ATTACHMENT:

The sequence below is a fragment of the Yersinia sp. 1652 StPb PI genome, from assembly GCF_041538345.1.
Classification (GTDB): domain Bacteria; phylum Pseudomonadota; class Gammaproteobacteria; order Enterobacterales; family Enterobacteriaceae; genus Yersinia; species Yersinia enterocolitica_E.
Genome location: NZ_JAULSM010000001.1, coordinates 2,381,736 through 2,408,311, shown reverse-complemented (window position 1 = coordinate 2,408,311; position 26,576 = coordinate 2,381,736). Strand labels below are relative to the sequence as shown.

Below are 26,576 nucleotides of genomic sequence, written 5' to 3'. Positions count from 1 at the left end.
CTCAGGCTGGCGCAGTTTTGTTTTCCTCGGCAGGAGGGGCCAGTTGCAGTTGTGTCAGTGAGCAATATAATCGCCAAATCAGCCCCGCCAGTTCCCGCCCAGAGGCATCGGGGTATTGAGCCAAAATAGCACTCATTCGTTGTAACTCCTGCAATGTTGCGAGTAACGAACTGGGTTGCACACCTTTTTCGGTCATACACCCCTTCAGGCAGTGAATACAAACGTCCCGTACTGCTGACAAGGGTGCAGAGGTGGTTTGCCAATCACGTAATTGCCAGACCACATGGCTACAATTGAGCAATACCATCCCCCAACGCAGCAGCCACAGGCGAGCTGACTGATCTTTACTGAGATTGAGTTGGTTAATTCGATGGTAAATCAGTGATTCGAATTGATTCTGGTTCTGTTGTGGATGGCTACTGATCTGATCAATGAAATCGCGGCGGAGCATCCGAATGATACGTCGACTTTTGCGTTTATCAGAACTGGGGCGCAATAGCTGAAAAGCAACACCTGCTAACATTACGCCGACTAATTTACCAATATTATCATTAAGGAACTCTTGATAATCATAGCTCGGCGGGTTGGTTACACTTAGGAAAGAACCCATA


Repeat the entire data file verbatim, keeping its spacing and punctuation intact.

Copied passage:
The sequence below is a fragment of the Yersinia sp. 1652 StPb PI genome, from assembly GCF_041538345.1.
Classification (GTDB): domain Bacteria; phylum Pseudomonadota; class Gammaproteobacteria; order Enterobacterales; family Enterobacteriaceae; genus Yersinia; species Yersinia enterocolitica_E.
Genome location: NZ_JAULSM010000001.1, coordinates 2,381,736 through 2,408,311, shown reverse-complemented (window position 1 = coordinate 2,408,311; position 26,576 = coordinate 2,381,736). Strand labels below are relative to the sequence as shown.

Below are 26,576 nucleotides of genomic sequence, written 5' to 3'. Positions count from 1 at the left end.
CTCAGGCTGGCGCAGTTTTGTTTTCCTCGGCAGGAGGGGCCAGTTGCAGTTGTGTCAGTGAGCAATATAATCGCCAAATCAGCCCCGCCAGTTCCCGCCCAGAGGCATCGGGGTATTGAGCCAAAATAGCACTCATTCGTTGTAACTCCTGCAATGTTGCGAGTAACGAACTGGGTTGCACACCTTTTTCGGTCATACACCCCTTCAGGCAGTGAATACAAACGTCCCGTACTGCTGACAAGGGTGCAGAGGTGGTTTGCCAATCACGTAATTGCCAGACCACATGGCTACAATTGAGCAATACCATCCCCCAACGCAGCAGCCACAGGCGAGCTGACTGATCTTTACTGAGATTGAGTTGGTTAATTCGATGGTAAATCAGTGATTCGAATTGATTCTGGTTCTGTTGTGGATGGCTACTGATCTGATCAATGAAATCGCGGCGGAGCATCCGAATGATACGTCGACTTTTGCGTTTATCAGAACTGGGGCGCAATAGCTGAAAAGCAACACCTGCTAACATTACGCCGACTAATTTACCAATATTATCATTAAGGAACTCTTGATAATCATAGCTCGGCGGGTTGGTTACACTTAGGAAAGAACCCATA